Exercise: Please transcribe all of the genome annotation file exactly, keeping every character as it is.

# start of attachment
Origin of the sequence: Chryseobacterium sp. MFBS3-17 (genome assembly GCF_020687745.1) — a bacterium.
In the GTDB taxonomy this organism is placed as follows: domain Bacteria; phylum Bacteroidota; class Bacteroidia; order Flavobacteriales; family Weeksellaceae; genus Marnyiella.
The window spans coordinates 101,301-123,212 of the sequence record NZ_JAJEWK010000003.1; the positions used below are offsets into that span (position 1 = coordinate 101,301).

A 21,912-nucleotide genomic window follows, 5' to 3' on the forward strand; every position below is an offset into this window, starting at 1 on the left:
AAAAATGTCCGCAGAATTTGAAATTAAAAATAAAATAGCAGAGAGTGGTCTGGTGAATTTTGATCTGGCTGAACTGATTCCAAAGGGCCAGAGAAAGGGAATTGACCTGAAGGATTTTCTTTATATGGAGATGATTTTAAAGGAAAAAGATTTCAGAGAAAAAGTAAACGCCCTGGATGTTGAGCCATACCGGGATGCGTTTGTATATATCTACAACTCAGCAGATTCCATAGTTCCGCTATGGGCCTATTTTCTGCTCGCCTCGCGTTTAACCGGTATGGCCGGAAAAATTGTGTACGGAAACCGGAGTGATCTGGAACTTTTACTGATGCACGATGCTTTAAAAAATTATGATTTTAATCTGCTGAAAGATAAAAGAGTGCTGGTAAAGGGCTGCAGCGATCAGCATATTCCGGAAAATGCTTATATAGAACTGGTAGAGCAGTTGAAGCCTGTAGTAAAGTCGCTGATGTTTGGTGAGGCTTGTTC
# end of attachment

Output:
Origin of the sequence: Chryseobacterium sp. MFBS3-17 (genome assembly GCF_020687745.1) — a bacterium.
In the GTDB taxonomy this organism is placed as follows: domain Bacteria; phylum Bacteroidota; class Bacteroidia; order Flavobacteriales; family Weeksellaceae; genus Marnyiella.
The window spans coordinates 101,301-123,212 of the sequence record NZ_JAJEWK010000003.1; the positions used below are offsets into that span (position 1 = coordinate 101,301).

A 21,912-nucleotide genomic window follows, 5' to 3' on the forward strand; every position below is an offset into this window, starting at 1 on the left:
AAAAATGTCCGCAGAATTTGAAATTAAAAATAAAATAGCAGAGAGTGGTCTGGTGAATTTTGATCTGGCTGAACTGATTCCAAAGGGCCAGAGAAAGGGAATTGACCTGAAGGATTTTCTTTATATGGAGATGATTTTAAAGGAAAAAGATTTCAGAGAAAAAGTAAACGCCCTGGATGTTGAGCCATACCGGGATGCGTTTGTATATATCTACAACTCAGCAGATTCCATAGTTCCGCTATGGGCCTATTTTCTGCTCGCCTCGCGTTTAACCGGTATGGCCGGAAAAATTGTGTACGGAAACCGGAGTGATCTGGAACTTTTACTGATGCACGATGCTTTAAAAAATTATGATTTTAATCTGCTGAAAGATAAAAGAGTGCTGGTAAAGGGCTGCAGCGATCAGCATATTCCGGAAAATGCTTATATAGAACTGGTAGAGCAGTTGAAGCCTGTAGTAAAGTCGCTGATGTTTGGTGAGGCTTGTTC